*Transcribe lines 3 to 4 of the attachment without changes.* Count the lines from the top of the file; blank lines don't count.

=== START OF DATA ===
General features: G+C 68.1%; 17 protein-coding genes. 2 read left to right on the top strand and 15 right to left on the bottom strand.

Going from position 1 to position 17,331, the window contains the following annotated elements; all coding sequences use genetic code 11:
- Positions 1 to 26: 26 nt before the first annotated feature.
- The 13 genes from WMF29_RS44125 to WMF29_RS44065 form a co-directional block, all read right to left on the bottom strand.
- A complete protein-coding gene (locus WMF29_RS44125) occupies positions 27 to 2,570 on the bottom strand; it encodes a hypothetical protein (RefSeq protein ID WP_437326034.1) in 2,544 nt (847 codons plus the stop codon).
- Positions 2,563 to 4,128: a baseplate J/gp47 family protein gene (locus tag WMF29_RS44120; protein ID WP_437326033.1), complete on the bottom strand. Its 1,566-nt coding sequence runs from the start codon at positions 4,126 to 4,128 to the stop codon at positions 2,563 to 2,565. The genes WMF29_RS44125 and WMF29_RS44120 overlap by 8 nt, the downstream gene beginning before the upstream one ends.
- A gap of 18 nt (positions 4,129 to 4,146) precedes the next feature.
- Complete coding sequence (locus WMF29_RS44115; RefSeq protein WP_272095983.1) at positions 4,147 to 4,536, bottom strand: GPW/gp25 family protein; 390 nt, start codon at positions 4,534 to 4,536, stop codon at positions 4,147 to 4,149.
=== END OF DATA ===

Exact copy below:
- Positions 1 to 26: 26 nt before the first annotated feature.
- The 13 genes from WMF29_RS44125 to WMF29_RS44065 form a co-directional block, all read right to left on the bottom strand.